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Paper a House (To)

,

in theatrical phraseology, means to fill a house with “deadheads,” or non-paying spectators, admitted by paper orders. The women admitted thus, not being dressed so smartly as the paying ones, used to cover their shoulders with a “scarlet opera cloak,” often lent or hired for the occasion.

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Entry taken from Dictionary of Phrase and Fable, edited by the Rev. E. Cobham Brewer, LL.D. and revised in 1895.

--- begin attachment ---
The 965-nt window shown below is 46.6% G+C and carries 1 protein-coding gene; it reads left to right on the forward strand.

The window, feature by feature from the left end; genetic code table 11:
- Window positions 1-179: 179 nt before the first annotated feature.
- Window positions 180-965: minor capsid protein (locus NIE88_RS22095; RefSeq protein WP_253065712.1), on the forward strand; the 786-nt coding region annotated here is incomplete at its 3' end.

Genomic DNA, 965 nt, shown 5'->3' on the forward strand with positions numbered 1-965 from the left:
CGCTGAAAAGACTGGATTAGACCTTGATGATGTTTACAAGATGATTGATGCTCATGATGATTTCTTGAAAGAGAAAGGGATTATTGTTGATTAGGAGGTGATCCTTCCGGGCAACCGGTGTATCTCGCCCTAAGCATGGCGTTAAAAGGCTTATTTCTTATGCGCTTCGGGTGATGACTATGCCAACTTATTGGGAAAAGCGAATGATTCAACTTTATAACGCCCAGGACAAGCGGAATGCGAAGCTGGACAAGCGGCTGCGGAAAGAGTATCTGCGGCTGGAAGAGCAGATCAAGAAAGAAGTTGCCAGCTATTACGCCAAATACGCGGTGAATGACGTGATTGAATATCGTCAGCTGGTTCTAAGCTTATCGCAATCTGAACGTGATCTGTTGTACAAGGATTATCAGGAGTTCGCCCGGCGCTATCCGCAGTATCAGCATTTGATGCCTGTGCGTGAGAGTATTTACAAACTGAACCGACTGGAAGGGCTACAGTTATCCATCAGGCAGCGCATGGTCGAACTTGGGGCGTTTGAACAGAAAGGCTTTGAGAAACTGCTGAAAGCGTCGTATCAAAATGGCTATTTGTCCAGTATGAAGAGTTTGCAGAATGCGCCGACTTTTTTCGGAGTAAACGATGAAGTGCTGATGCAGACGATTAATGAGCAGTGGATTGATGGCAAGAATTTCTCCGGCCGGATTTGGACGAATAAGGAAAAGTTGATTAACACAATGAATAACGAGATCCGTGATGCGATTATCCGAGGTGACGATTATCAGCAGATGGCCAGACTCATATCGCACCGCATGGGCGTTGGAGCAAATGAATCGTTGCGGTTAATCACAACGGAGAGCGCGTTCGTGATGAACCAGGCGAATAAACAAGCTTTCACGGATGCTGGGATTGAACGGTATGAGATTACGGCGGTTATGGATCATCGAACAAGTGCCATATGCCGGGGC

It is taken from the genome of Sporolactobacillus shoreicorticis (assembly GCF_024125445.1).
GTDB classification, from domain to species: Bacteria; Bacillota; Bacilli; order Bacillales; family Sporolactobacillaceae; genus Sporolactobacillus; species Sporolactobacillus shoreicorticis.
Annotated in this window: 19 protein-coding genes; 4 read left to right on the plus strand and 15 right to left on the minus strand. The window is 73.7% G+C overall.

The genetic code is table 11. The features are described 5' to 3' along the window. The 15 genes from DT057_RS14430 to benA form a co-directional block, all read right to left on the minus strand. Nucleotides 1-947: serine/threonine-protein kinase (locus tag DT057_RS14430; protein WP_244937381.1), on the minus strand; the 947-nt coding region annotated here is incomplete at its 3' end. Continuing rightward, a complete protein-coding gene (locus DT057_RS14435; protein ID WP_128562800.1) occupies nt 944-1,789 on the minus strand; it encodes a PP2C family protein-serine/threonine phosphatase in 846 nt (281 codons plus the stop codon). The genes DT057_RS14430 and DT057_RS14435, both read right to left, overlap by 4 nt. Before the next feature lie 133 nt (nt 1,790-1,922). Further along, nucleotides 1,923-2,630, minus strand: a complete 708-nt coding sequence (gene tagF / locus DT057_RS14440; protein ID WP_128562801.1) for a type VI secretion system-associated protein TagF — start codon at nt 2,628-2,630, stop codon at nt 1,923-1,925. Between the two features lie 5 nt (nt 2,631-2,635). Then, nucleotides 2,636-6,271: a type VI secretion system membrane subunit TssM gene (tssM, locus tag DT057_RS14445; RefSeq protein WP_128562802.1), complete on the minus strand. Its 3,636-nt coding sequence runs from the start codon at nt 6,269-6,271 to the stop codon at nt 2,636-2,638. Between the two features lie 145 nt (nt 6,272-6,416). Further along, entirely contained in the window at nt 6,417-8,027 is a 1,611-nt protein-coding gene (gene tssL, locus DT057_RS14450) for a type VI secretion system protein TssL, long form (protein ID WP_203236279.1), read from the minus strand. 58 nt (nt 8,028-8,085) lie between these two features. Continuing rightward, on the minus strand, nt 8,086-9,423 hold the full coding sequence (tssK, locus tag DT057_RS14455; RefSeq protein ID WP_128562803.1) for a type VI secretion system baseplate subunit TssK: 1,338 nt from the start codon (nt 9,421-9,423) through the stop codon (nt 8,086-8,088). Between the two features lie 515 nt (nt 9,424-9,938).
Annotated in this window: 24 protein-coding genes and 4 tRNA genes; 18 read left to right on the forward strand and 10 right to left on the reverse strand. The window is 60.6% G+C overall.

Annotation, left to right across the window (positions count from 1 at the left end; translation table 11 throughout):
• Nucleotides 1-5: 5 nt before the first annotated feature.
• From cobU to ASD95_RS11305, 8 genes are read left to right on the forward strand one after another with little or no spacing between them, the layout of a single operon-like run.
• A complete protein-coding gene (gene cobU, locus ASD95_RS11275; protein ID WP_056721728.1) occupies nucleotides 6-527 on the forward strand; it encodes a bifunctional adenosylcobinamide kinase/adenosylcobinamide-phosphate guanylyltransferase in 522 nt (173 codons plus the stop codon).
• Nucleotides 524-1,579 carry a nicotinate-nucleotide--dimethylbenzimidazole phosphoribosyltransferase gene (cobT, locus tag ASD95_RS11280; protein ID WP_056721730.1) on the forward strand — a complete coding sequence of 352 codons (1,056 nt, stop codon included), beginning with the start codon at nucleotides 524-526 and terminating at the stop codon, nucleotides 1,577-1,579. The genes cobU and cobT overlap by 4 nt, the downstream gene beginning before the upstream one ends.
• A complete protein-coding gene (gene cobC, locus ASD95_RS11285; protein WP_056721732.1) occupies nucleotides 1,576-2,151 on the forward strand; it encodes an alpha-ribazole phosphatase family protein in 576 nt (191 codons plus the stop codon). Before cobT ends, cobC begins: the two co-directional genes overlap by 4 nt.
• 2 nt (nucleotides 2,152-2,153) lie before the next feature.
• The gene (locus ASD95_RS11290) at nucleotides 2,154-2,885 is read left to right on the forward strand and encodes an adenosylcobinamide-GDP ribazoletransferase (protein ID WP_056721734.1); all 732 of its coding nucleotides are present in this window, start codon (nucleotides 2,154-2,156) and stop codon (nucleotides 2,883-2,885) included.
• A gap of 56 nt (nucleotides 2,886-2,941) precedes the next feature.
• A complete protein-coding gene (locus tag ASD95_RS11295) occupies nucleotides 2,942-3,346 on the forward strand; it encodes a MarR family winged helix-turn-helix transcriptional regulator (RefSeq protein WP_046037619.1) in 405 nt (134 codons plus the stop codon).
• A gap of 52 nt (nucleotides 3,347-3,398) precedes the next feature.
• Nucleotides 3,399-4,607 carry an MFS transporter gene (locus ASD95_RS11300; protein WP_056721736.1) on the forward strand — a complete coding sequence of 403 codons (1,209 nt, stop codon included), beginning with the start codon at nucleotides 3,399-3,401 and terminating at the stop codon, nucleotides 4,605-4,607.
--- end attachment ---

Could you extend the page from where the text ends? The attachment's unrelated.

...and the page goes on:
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Pantile Shop
Pantomime
Panton Gates
Pantry. (French, paneteric
Panurge
Panyer Stone (The)
Pap
Papa, Father
Papal Slippers (The)
Paper
Paper a House (To)
Paper King
Paper Marriages
Paper-stainer (A)
Paphian
Papimany
Papyra
Papyri
Par. (A)
Par (At)
Paracelsists